Pride & Prejudice – Psychodynamics of Addiction

Adina Parkes

Despite addiction representing a significant ongoing public health concern, the literature on psychodynamics of addiction remains sparse compared to that of other psychiatric disorders.  This is also reflected in the healthcare service design where professionals other than mental health services deal with drug & alcohol use disorders and their comorbidities, for example pain clinics who manage patients for whom opioid dependence started as part of pain management [1].  This practice influences the decision-making process of many mental health professionals as clinicians look at each problem separately when treating and signposting patients to each of these services.

Violent behaviour and assaults on staff in healthcare settings including Accident and Emergency (A&E) and GP surgeries is a growing problem [2,3,4]. The relationship between such behaviour and illicit drug use is well established; intoxication may be described as reduced inhibitory response during stressful situations, over-reaction, negative thought pattern, reduced self-reflection, increasing concerns about personal power and underestimation of consequences [3]. Therefore, modification of relevant communication approaches could serve as a potential preventative measure, and an understanding of interpersonal dynamics in this context could add value to developing communication and management strategies that help reduce the risk of violence.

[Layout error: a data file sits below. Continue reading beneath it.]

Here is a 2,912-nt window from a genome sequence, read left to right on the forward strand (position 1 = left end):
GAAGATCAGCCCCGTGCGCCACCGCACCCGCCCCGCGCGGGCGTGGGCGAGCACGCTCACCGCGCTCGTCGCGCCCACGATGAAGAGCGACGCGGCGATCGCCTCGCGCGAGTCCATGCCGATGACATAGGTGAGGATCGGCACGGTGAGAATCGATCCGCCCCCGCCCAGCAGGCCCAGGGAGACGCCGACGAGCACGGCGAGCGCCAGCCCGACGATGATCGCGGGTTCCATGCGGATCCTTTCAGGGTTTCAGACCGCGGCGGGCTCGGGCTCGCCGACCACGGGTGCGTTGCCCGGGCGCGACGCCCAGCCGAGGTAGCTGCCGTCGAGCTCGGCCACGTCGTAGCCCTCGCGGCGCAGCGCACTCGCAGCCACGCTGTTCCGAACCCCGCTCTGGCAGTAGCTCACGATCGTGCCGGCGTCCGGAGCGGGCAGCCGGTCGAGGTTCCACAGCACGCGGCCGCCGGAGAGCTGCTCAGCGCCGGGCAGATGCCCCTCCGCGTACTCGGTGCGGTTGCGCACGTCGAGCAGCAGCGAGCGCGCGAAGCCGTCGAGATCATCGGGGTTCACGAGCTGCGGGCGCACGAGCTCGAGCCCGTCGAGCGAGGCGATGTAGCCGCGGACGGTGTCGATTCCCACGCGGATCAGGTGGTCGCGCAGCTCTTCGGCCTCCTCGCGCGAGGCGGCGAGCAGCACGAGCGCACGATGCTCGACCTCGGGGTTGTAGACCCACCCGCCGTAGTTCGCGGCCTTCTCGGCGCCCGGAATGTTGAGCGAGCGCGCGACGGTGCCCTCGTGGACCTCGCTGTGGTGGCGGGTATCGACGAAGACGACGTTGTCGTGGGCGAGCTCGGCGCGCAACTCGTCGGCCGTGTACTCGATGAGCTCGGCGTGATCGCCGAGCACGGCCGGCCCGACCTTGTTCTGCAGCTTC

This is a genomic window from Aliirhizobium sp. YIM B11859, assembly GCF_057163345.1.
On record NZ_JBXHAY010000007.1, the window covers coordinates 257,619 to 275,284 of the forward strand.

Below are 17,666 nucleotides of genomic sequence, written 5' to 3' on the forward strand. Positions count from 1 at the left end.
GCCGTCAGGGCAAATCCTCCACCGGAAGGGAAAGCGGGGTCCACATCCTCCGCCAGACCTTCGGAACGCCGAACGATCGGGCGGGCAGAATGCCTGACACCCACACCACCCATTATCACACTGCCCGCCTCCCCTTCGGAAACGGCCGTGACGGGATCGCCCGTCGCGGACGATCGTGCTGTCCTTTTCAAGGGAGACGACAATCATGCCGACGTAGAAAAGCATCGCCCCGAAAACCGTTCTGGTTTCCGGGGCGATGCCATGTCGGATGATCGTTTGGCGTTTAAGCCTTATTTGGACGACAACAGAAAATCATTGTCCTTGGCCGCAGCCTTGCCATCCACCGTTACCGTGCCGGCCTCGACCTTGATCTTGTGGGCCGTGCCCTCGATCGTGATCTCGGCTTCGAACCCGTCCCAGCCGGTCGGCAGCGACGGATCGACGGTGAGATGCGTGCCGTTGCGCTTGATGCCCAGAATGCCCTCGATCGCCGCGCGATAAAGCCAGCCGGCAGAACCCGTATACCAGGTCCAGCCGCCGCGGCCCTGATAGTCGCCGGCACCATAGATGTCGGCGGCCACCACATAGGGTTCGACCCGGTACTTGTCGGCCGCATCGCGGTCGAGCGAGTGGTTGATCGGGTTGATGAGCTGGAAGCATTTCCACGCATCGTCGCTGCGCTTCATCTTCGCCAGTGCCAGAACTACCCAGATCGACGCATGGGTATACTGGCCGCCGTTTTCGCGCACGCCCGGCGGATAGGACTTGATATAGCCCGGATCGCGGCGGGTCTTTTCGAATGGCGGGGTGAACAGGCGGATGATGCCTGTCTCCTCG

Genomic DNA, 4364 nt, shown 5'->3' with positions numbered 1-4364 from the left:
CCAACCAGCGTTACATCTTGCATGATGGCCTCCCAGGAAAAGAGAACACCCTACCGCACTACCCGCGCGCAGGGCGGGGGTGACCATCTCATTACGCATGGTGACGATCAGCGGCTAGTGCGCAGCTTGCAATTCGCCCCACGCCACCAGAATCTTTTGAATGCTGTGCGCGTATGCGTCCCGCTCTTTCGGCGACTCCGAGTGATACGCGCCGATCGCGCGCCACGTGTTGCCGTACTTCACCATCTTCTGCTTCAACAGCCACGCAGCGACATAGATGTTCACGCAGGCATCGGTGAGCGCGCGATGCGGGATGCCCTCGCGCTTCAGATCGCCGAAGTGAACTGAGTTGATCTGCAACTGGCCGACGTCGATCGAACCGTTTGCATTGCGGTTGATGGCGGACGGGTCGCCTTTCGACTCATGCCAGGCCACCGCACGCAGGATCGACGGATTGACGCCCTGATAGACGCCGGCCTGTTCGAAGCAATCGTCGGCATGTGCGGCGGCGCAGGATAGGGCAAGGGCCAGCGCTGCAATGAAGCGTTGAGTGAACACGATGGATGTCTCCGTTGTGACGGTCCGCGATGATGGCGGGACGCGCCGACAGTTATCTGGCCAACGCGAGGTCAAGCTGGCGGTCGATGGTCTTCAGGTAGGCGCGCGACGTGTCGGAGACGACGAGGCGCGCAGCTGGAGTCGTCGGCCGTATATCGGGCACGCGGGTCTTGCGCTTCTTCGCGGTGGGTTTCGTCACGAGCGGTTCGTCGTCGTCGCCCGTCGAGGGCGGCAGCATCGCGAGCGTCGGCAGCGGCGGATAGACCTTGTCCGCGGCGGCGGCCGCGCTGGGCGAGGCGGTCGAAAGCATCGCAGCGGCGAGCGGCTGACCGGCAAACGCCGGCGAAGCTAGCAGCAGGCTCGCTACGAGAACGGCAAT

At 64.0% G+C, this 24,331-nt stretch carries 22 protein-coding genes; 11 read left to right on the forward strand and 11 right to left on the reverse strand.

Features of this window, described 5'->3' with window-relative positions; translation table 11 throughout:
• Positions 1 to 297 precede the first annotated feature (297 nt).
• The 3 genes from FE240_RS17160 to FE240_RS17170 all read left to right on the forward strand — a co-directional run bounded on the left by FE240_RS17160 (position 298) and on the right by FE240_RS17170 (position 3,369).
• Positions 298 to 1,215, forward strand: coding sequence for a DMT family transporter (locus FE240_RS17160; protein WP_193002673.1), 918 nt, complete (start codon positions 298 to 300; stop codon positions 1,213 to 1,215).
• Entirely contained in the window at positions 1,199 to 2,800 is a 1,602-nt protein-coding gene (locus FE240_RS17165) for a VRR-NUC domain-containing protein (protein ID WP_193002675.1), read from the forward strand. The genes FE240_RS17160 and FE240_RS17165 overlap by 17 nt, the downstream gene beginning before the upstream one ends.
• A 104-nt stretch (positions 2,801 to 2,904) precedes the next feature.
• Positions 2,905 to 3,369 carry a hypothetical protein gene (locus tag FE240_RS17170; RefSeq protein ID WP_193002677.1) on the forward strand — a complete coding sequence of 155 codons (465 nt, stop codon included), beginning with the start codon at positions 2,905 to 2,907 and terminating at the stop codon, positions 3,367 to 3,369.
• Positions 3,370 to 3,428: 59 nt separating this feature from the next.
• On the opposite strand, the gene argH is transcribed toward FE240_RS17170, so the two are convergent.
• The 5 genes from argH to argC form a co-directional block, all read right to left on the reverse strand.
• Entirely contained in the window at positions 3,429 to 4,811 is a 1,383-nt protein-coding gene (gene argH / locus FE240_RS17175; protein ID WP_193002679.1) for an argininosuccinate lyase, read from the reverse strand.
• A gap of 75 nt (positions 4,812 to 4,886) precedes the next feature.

This review of some basic psychodynamic concepts is being carried out with a view to helping improve the understanding of addictive behaviour, associated clinical decision-making and communication approaches for clinicians working in different settings.

 A classic triangle

 Regardless of the setting, in every encounter with an individual drug addict you have three actors in play – the clinician, the user and the drug [5]. Before jumping into telling the user how damaging illicit drugs are, it is worth reflecting on this aspect to avoid conveying a counter-therapeutic interaction.

The Drug and the User

 Whilst the effects of drugs are widely described, the literature on psychodynamics of drug use is sparse. This is surprising because the relationship between the individual and the drug is most often a long term one. Based on attachment theory [6], it seems drug users develop affectional bonds with their drug of choice. The word, “addiction” stems from the Latin addictiōn– (stem of addictiō) which means “a giving over, to surrender”, and “dependence” from the Latin dēpendere, which means “to hang down” both implying a surrender to the relationship with the drug. Moreover, if one searches the word “dependence” in Dictionary.com, it means a state of relying on someone for support, and an object of reliance or trust. Bowlby [6] suggests that we have an innate tendency to seek and maintain proximity to certain preferred others.